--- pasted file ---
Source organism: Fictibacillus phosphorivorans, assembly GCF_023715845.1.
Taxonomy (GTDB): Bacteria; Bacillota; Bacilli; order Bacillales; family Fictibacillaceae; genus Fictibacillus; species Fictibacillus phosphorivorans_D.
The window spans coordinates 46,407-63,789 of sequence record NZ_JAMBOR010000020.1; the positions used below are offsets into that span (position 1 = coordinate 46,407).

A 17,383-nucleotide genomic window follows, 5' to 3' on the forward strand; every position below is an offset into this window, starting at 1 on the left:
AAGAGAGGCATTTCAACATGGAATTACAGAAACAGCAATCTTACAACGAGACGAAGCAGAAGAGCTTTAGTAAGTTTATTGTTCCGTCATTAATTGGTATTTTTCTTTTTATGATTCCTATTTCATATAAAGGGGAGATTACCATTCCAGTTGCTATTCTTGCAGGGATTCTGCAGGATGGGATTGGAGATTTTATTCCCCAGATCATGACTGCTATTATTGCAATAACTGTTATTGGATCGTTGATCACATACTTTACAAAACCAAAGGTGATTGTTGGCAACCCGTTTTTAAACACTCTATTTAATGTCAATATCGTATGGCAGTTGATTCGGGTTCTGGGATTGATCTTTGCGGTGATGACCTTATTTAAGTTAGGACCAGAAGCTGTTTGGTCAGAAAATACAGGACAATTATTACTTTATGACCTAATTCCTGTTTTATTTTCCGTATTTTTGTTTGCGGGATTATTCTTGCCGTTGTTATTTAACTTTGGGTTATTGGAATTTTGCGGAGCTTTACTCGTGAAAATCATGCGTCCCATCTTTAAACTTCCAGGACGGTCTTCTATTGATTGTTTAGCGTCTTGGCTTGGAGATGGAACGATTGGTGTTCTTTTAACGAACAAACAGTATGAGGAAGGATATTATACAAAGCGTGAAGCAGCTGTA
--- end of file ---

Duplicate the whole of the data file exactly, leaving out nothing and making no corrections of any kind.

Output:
Source organism: Fictibacillus phosphorivorans, assembly GCF_023715845.1.
Taxonomy (GTDB): Bacteria; Bacillota; Bacilli; order Bacillales; family Fictibacillaceae; genus Fictibacillus; species Fictibacillus phosphorivorans_D.
The window spans coordinates 46,407-63,789 of sequence record NZ_JAMBOR010000020.1; the positions used below are offsets into that span (position 1 = coordinate 46,407).

A 17,383-nucleotide genomic window follows, 5' to 3' on the forward strand; every position below is an offset into this window, starting at 1 on the left:
AAGAGAGGCATTTCAACATGGAATTACAGAAACAGCAATCTTACAACGAGACGAAGCAGAAGAGCTTTAGTAAGTTTATTGTTCCGTCATTAATTGGTATTTTTCTTTTTATGATTCCTATTTCATATAAAGGGGAGATTACCATTCCAGTTGCTATTCTTGCAGGGATTCTGCAGGATGGGATTGGAGATTTTATTCCCCAGATCATGACTGCTATTATTGCAATAACTGTTATTGGATCGTTGATCACATACTTTACAAAACCAAAGGTGATTGTTGGCAACCCGTTTTTAAACACTCTATTTAATGTCAATATCGTATGGCAGTTGATTCGGGTTCTGGGATTGATCTTTGCGGTGATGACCTTATTTAAGTTAGGACCAGAAGCTGTTTGGTCAGAAAATACAGGACAATTATTACTTTATGACCTAATTCCTGTTTTATTTTCCGTATTTTTGTTTGCGGGATTATTCTTGCCGTTGTTATTTAACTTTGGGTTATTGGAATTTTGCGGAGCTTTACTCGTGAAAATCATGCGTCCCATCTTTAAACTTCCAGGACGGTCTTCTATTGATTGTTTAGCGTCTTGGCTTGGAGATGGAACGATTGGTGTTCTTTTAACGAACAAACAGTATGAGGAAGGATATTATACAAAGCGTGAAGCAGCTGTA